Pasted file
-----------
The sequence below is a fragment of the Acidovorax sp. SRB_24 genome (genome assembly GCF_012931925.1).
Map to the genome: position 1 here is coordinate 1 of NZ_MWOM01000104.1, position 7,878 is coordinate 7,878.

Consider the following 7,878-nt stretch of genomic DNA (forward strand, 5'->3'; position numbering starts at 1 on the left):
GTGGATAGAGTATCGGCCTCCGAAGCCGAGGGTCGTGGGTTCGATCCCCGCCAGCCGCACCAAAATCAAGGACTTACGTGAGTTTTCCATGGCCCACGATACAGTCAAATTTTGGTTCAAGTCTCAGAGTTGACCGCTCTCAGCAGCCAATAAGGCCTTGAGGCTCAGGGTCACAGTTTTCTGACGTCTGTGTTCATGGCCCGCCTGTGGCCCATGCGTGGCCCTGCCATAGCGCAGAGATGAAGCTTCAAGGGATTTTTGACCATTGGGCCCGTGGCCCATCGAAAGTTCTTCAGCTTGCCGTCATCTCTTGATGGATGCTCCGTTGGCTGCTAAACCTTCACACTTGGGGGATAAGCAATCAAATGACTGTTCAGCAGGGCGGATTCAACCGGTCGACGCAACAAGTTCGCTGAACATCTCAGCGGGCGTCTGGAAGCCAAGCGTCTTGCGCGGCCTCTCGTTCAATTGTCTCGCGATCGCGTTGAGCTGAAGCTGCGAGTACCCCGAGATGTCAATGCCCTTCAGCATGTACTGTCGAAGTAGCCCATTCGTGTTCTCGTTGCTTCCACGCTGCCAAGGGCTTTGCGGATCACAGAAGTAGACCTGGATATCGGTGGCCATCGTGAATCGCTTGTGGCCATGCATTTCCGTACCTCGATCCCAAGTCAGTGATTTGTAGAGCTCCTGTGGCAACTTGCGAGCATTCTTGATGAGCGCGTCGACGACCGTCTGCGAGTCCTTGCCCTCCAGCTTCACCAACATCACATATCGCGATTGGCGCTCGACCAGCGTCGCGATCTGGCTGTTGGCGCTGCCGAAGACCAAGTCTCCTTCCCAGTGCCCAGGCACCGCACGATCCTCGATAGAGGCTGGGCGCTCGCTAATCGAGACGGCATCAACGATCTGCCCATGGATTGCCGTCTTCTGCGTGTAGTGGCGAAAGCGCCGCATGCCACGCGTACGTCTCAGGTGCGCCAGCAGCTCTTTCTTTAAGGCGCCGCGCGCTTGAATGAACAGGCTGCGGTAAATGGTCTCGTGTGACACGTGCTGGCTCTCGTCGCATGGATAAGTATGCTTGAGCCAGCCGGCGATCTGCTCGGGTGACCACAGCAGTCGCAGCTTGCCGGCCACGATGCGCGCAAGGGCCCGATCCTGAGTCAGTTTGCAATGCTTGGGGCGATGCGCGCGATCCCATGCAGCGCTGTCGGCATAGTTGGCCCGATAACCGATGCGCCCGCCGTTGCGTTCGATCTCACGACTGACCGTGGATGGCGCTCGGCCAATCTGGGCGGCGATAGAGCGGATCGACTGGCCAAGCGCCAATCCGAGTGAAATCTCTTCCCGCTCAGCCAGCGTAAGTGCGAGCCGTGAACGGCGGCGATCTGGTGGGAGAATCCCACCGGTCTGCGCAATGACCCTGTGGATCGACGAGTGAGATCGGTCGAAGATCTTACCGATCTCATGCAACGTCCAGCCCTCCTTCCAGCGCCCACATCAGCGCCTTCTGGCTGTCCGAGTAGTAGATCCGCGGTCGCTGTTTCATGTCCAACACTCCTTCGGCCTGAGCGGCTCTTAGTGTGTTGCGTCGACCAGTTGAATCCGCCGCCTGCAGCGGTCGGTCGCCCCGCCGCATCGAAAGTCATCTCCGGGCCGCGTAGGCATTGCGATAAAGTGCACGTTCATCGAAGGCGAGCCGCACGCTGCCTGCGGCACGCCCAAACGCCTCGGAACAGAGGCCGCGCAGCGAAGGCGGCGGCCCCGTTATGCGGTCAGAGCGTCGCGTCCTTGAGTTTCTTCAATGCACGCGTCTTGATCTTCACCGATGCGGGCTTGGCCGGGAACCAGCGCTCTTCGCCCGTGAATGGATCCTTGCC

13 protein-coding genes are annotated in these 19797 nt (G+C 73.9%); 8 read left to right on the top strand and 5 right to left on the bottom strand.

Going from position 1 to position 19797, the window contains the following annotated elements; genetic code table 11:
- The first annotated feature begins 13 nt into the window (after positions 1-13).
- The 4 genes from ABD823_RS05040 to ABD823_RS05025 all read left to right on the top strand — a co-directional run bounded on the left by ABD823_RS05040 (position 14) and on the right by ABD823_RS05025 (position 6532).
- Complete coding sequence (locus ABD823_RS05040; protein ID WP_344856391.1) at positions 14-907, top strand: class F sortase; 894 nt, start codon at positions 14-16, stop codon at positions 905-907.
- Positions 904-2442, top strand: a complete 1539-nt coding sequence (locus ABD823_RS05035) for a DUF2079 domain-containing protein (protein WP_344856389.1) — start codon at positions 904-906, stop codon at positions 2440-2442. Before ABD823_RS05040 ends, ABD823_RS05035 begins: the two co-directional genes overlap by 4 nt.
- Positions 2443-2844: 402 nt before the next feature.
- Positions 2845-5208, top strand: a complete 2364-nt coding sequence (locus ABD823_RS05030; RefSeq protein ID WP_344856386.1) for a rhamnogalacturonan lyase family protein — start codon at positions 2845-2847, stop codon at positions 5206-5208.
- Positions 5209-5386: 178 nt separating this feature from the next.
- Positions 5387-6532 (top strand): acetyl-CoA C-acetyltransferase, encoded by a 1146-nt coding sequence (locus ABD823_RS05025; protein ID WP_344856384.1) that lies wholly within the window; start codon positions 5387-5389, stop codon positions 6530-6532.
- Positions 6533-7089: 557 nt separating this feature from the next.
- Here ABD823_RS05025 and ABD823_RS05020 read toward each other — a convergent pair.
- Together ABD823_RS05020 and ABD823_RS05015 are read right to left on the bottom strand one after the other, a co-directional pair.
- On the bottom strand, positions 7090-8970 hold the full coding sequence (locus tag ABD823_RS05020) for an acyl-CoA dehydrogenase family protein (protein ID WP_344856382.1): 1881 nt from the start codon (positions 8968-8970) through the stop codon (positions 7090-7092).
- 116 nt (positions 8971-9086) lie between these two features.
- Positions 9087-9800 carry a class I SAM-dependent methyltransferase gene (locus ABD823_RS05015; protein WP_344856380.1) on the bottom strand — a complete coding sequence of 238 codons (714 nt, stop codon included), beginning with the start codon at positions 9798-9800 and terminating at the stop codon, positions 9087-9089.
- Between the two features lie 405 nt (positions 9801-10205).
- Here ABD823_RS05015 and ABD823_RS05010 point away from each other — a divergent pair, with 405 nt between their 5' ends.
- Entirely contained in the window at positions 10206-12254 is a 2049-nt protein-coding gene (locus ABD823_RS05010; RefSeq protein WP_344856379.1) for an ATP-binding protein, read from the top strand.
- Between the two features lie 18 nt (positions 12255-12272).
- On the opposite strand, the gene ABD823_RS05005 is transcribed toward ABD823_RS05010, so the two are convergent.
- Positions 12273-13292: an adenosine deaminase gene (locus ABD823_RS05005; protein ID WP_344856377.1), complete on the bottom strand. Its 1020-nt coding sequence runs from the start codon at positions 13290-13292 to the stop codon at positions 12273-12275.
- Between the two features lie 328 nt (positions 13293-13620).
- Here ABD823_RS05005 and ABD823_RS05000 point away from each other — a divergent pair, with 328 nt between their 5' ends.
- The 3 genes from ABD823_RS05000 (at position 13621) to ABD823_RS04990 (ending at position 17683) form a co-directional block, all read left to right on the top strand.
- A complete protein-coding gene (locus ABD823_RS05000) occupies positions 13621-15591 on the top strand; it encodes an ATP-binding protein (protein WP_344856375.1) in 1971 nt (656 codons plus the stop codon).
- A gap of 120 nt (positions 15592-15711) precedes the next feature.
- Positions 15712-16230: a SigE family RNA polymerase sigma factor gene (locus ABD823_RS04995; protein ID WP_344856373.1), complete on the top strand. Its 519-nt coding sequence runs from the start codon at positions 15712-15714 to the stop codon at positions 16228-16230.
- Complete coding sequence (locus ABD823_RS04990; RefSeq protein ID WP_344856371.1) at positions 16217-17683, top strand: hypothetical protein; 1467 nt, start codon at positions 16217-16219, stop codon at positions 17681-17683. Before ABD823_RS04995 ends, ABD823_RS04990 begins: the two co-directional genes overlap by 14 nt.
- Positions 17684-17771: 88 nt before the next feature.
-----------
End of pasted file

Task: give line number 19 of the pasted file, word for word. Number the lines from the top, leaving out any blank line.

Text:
- 116 nt (positions 8971-9086) lie between these two features.